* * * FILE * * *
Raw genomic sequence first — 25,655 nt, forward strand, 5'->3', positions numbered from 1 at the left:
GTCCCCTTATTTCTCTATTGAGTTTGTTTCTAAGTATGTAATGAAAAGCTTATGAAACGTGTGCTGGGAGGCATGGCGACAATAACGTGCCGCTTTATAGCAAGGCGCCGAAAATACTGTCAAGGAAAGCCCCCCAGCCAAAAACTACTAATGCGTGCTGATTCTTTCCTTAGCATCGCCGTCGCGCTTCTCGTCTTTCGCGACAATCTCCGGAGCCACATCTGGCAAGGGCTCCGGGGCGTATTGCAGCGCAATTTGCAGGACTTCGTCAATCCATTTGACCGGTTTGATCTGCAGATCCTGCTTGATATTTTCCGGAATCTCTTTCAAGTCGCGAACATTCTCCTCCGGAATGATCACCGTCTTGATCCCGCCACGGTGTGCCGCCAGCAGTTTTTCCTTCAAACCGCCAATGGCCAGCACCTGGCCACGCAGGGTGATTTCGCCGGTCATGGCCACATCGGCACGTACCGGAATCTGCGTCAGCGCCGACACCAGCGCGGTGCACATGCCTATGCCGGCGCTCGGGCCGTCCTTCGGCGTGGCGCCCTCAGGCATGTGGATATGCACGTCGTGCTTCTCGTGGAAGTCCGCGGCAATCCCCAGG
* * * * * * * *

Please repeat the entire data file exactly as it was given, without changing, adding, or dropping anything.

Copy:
Raw genomic sequence first — 25,655 nt, forward strand, 5'->3', positions numbered from 1 at the left:
GTCCCCTTATTTCTCTATTGAGTTTGTTTCTAAGTATGTAATGAAAAGCTTATGAAACGTGTGCTGGGAGGCATGGCGACAATAACGTGCCGCTTTATAGCAAGGCGCCGAAAATACTGTCAAGGAAAGCCCCCCAGCCAAAAACTACTAATGCGTGCTGATTCTTTCCTTAGCATCGCCGTCGCGCTTCTCGTCTTTCGCGACAATCTCCGGAGCCACATCTGGCAAGGGCTCCGGGGCGTATTGCAGCGCAATTTGCAGGACTTCGTCAATCCATTTGACCGGTTTGATCTGCAGATCCTGCTTGATATTTTCCGGAATCTCTTTCAAGTCGCGAACATTCTCCTCCGGAATGATCACCGTCTTGATCCCGCCACGGTGTGCCGCCAGCAGTTTTTCCTTCAAACCGCCAATGGCCAGCACCTGGCCACGCAGGGTGATTTCGCCGGTCATGGCCACATCGGCACGTACCGGAATCTGCGTCAGCGCCGACACCAGCGCGGTGCACATGCCTATGCCGGCGCTCGGGCCGTCCTTCGGCGTGGCGCCCTCAGGCATGTGGATATGCACGTCGTGCTTCTCGTGGAAGTCCGCGGCAATCCCCAGG